Parts laid out at the accident site
Credit: National Transportation Safety Board

Other Incidents Involving Atlas
The NTSB systems group found five other incidents of Atlas-related control problems. Two took place before the CJ2 accident and three were after it. In February 2018, a pilot recovered after an uncommanded 30-deg. bank.

In August of that year, another pilot reported needing full aileron input to recover after an uncommanded roll. A pilot reported a violent roll in February 2019, and in March 2019, a pilot reported what he thought was an autopilot hardover with a bank of less than 45 deg. In April 2019, a pilot reported needing large yoke forces to recover from a 90-deg. bank.

Investigators did not find any record of an uncommanded roll event for the Cessna CitationJet 525 fleet without the Atlas system installed.

The April 2019 event took place in Bournemouth, England, and was investigated by the Air Accident Investigation Board (AAIB) of the U.K. The upset was quite similar to the Indiana accident. The airplane rolled sharply shortly after takeoff and descended rapidly, but the pilot was able to recover the airplane at an altitude of 2,300 ft. The AAIB found the left TCU failed due to a short circuit caused by a loose screw or washer within the unit.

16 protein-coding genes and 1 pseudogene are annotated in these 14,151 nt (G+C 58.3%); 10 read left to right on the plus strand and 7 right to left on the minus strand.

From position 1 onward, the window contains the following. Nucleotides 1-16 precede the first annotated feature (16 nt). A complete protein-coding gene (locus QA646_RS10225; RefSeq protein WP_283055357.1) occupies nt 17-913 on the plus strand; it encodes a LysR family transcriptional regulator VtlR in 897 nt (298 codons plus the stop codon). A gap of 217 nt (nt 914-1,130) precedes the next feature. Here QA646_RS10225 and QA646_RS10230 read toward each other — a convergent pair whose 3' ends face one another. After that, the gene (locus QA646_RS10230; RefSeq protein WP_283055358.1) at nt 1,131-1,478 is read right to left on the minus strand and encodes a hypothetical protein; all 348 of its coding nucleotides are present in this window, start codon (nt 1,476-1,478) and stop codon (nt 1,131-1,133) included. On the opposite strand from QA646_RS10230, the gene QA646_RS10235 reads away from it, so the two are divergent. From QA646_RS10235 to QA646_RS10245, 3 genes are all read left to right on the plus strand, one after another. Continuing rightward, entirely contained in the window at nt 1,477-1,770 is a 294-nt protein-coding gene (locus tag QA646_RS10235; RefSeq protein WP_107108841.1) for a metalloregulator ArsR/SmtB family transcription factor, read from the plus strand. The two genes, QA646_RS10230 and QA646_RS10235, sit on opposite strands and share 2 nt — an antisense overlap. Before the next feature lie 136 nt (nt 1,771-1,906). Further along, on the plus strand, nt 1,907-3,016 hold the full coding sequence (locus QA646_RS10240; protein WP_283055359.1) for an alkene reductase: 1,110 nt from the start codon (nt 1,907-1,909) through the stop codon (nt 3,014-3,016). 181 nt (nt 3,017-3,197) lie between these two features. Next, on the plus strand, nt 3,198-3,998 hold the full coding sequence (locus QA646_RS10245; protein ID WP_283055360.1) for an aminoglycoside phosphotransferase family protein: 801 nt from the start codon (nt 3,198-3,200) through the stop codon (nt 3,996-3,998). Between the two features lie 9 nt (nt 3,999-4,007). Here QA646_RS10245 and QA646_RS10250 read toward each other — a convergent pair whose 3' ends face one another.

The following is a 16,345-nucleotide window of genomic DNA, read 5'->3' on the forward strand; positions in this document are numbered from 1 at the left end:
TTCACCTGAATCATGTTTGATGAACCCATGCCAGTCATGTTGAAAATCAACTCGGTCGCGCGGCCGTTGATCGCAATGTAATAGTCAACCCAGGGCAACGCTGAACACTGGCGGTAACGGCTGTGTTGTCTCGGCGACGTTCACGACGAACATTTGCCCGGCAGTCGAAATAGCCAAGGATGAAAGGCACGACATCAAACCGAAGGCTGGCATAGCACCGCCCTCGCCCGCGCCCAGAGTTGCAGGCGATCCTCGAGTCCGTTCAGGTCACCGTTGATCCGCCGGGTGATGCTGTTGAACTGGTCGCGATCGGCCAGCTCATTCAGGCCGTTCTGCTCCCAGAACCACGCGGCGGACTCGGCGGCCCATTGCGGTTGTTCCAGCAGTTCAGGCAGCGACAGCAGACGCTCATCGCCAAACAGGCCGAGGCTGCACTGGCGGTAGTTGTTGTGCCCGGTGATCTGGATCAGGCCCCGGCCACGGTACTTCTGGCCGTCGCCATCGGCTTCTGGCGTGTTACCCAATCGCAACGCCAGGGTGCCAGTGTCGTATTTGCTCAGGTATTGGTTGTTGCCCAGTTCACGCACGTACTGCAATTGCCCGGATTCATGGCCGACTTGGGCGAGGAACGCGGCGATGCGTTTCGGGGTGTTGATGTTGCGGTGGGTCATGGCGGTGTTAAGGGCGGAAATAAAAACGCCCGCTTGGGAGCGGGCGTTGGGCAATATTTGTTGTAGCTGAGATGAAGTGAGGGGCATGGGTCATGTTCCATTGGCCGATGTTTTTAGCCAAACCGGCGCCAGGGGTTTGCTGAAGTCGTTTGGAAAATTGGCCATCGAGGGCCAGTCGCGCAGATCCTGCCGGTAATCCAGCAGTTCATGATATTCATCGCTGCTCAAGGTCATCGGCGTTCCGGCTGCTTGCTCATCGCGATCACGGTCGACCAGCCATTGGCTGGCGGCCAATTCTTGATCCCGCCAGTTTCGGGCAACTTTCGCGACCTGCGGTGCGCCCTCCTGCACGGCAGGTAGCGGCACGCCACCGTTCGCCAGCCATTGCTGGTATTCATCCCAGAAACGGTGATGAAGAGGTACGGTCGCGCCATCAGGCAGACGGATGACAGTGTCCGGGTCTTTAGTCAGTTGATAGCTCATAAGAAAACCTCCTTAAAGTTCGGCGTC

Analysis and Findings
The NTSB’s analysis of the accident depended heavily on witness marks. Witness marks are marks or dents left when one object strikes another.

There were witness marks on the left TACS bell crank and inboard hinge fitting that resulted from the left TACS being overdeflected in the trailing-edge up position. Contact marks on the left TCU ram guide housing and extend hard plate stop also showed the left TACS was full up at the time of ground impact.

Marks on the right TCU ram guide housing showed the TCU was in a neutral position at the time of ground impact.

A 40-pin connector in the left TCU had six curled pins, which could have caused electrical power to the left TACS to be interrupted. A power interruption could account for the left TACS remaining extended when the right TACS was neutral. However, without fault recording capability in the Atlas system, the power interruption theory could not be verified.

The left TACS at full trailing-edge up and the right TACS in a neutral position accounted for the left roll. What caused this condition was not determined.

The pilot’s verbalizations and radio calls with ATC showed he was engaged in routine operations and was not impaired or procedurally deficient. He showed surprise when the autopilot disconnected and the roll began, and he said nothing for 15 sec. while the bank angle warning was sounding. He lacked a visible horizon, did not reduce engine power, and did not deploy the speed brakes. His failure to control the roll was likely a result of being startled and unable to recognize the cause of the roll.

The NTSB’s probable cause was “the asymmetric deployment of the left-wing load alleviation system for undetermined reasons, which resulted in an inflight upset from which the pilot was not able to recover.”